Rabbi David Wolpe resigns from Harvard antisemitism committee over president’s ‘painfully inadequate testimony’ on campus antisemitism


((JEWISH REVIEW)) — Rabbi David Wolpe is stepping down from the antisemitism advisory committee at Harvard University, citing “events on campus and the painfully inadequate testimony” of the university’s president, Claudine Gay, during a congressional hearing this week on campus antisemitism.

“Without rehashing all of the obvious reasons that have been endlessly adumbrated online, and with great respect for the members of the committee, the short explanation is that both events on campus and the painfully inadequate testimony reinforced the idea that I cannot make the sort of difference I had hoped,” Wolpe wrote Thursday on X, formerly Twitter.

Wolpe, who is a visiting scholar at Harvard Divinity School and a rabbinic advisor to the Anti-Defamation League, has built a reputation as one of the country’s most prominent and sought-after rabbis and Jewish thinkers. He recently left his pulpit at Los Angeles’ Conservative Sinai Temple, where he is now an emeritus after more than two decades as senior rabbi, and is the author of eight books.

His exit from the committee is a blow to Harvard’s signature effort to fight antisemitism on campus in the wake of Hamas’ Oct. 7 attack on Israel. Harvard’s administration announced the advisory committee after facing backlash for what critics called an insufficient response to a student group statement that blamed the Oct. 7 attack on Israel. Upon announcing the committee at a Shabbat dinner, Gay said it would “educate our community so that they can recognize and confront antisemitism wherever they see it.”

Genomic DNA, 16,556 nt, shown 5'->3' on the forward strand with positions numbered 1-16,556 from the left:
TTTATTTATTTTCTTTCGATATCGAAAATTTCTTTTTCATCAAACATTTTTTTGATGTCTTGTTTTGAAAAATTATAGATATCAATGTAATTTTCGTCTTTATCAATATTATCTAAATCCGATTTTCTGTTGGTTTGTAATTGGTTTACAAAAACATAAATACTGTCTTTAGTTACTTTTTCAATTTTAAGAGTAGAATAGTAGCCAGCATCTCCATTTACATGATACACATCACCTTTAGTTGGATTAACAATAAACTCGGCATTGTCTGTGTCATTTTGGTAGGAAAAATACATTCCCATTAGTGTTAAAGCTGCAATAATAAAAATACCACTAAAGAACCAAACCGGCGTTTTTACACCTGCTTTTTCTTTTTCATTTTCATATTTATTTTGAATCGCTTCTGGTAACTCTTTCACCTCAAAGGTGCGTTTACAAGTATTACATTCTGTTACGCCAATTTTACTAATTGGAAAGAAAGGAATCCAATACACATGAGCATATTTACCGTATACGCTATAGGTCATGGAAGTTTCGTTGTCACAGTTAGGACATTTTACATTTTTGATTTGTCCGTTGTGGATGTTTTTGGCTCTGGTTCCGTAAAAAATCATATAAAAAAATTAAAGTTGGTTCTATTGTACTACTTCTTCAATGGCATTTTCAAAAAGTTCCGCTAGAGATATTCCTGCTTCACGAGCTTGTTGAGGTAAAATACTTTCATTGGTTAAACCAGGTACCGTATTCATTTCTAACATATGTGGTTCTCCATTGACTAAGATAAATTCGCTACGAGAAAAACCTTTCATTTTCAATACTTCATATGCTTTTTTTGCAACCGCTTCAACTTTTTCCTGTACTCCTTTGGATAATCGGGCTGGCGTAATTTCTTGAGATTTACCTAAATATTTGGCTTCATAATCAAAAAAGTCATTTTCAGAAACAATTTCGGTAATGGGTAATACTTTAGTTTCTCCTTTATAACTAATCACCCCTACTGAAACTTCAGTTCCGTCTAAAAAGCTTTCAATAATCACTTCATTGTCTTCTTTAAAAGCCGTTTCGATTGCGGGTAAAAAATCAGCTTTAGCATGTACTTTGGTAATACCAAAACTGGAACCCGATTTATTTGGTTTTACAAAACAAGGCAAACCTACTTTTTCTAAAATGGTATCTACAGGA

Since it was announced at the beginning of November, the committee has met frequently. The Jewish Telegraphic Agency has learned that Gay did not directly consult the committee about the congressional hearing before it took place. Her testimony drew intense criticism when she appeared to equivocate in defining antisemitic speech.

In a statement to (JEWISH REVIEW), Gay said she appreciated Wolpe’s input and added, “Antisemitism has no place in the Harvard community, and I am committed to ensuring no member of our Jewish community faces this hate in any form.”

After a wave of criticism, Gay released a statement on Wednesday saying that Harvard students would face consequences if they called for genocide.

“There are some who have confused a right to free expression with the idea that Harvard will condone calls for violence against Jewish students,” Gay said. “Let me be clear: Calls for violence or genocide against the Jewish community, or any religious or ethnic group are vile, they have no place at Harvard, and those who threaten our Jewish students will be held to account.”

In his thread of posts on X, Wolpe said he considered Gay to be “both a kind and thoughtful person,” and that most Harvard students “wish only to get an education and a job, not prosecute ideological agendas.”

But he added that many students believe in what he called an “evil” ideology that fuels hatred of Jews.

“However, the system at Harvard along with the ideology that grips far too many of the students and faculty, the ideology that works only along axes of oppression and places Jews as oppressors and therefore intrinsically evil, is itself evil,” he wrote. “Ignoring Jewish suffering is evil. Belittling or denying the Jewish experience, including unspeakable atrocities, is a vast and continuing catastrophe. Denying Israel the self-determination as a Jewish nation accorded unthinkingly to others is endemic, and evil.”